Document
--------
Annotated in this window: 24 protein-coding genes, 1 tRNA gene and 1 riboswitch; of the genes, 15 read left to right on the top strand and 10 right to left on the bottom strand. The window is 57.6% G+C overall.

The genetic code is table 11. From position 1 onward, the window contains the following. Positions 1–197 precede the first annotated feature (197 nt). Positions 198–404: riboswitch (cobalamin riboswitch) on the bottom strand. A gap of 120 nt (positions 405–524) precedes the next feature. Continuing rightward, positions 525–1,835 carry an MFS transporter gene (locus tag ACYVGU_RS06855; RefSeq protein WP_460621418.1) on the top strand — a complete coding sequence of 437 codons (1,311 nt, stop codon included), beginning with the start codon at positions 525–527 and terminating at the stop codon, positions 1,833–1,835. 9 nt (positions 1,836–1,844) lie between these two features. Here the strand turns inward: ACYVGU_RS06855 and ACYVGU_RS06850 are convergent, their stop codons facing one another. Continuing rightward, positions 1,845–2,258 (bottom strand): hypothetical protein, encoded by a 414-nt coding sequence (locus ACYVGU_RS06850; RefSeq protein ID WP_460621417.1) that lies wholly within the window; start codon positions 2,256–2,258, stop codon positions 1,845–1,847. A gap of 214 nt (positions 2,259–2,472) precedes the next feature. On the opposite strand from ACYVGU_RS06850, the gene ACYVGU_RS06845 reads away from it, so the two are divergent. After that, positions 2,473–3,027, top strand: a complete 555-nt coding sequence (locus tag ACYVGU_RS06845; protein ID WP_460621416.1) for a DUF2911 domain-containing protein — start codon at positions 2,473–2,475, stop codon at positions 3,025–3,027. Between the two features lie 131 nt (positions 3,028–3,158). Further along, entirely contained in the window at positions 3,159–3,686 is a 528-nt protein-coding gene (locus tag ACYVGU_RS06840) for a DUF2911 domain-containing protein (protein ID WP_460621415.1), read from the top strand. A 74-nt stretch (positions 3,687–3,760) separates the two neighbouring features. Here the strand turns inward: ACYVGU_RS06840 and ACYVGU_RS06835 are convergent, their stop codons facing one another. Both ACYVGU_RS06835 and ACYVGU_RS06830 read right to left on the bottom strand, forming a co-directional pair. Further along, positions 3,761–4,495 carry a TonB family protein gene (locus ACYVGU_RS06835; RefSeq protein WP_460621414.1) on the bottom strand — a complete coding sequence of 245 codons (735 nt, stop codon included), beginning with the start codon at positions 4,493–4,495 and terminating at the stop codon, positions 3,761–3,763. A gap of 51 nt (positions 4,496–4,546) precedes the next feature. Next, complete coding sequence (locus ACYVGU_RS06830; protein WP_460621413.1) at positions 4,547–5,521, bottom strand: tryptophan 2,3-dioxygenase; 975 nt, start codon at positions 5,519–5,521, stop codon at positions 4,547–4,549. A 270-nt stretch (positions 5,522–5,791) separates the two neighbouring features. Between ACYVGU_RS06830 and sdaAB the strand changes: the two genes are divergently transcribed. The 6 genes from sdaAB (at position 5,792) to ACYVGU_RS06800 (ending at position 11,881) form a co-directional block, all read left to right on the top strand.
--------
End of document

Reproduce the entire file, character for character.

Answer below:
Annotated in this window: 24 protein-coding genes, 1 tRNA gene and 1 riboswitch; of the genes, 15 read left to right on the top strand and 10 right to left on the bottom strand. The window is 57.6% G+C overall.

The genetic code is table 11. From position 1 onward, the window contains the following. Positions 1–197 precede the first annotated feature (197 nt). Positions 198–404: riboswitch (cobalamin riboswitch) on the bottom strand. A gap of 120 nt (positions 405–524) precedes the next feature. Continuing rightward, positions 525–1,835 carry an MFS transporter gene (locus tag ACYVGU_RS06855; RefSeq protein WP_460621418.1) on the top strand — a complete coding sequence of 437 codons (1,311 nt, stop codon included), beginning with the start codon at positions 525–527 and terminating at the stop codon, positions 1,833–1,835. 9 nt (positions 1,836–1,844) lie between these two features. Here the strand turns inward: ACYVGU_RS06855 and ACYVGU_RS06850 are convergent, their stop codons facing one another. Continuing rightward, positions 1,845–2,258 (bottom strand): hypothetical protein, encoded by a 414-nt coding sequence (locus ACYVGU_RS06850; RefSeq protein ID WP_460621417.1) that lies wholly within the window; start codon positions 2,256–2,258, stop codon positions 1,845–1,847. A gap of 214 nt (positions 2,259–2,472) precedes the next feature. On the opposite strand from ACYVGU_RS06850, the gene ACYVGU_RS06845 reads away from it, so the two are divergent. After that, positions 2,473–3,027, top strand: a complete 555-nt coding sequence (locus tag ACYVGU_RS06845; protein ID WP_460621416.1) for a DUF2911 domain-containing protein — start codon at positions 2,473–2,475, stop codon at positions 3,025–3,027. Between the two features lie 131 nt (positions 3,028–3,158). Further along, entirely contained in the window at positions 3,159–3,686 is a 528-nt protein-coding gene (locus tag ACYVGU_RS06840) for a DUF2911 domain-containing protein (protein ID WP_460621415.1), read from the top strand. A 74-nt stretch (positions 3,687–3,760) separates the two neighbouring features. Here the strand turns inward: ACYVGU_RS06840 and ACYVGU_RS06835 are convergent, their stop codons facing one another. Both ACYVGU_RS06835 and ACYVGU_RS06830 read right to left on the bottom strand, forming a co-directional pair. Further along, positions 3,761–4,495 carry a TonB family protein gene (locus ACYVGU_RS06835; RefSeq protein WP_460621414.1) on the bottom strand — a complete coding sequence of 245 codons (735 nt, stop codon included), beginning with the start codon at positions 4,493–4,495 and terminating at the stop codon, positions 3,761–3,763. A gap of 51 nt (positions 4,496–4,546) precedes the next feature. Next, complete coding sequence (locus ACYVGU_RS06830; protein WP_460621413.1) at positions 4,547–5,521, bottom strand: tryptophan 2,3-dioxygenase; 975 nt, start codon at positions 5,519–5,521, stop codon at positions 4,547–4,549. A 270-nt stretch (positions 5,522–5,791) separates the two neighbouring features. Between ACYVGU_RS06830 and sdaAB the strand changes: the two genes are divergently transcribed. The 6 genes from sdaAB (at position 5,792) to ACYVGU_RS06800 (ending at position 11,881) form a co-directional block, all read left to right on the top strand.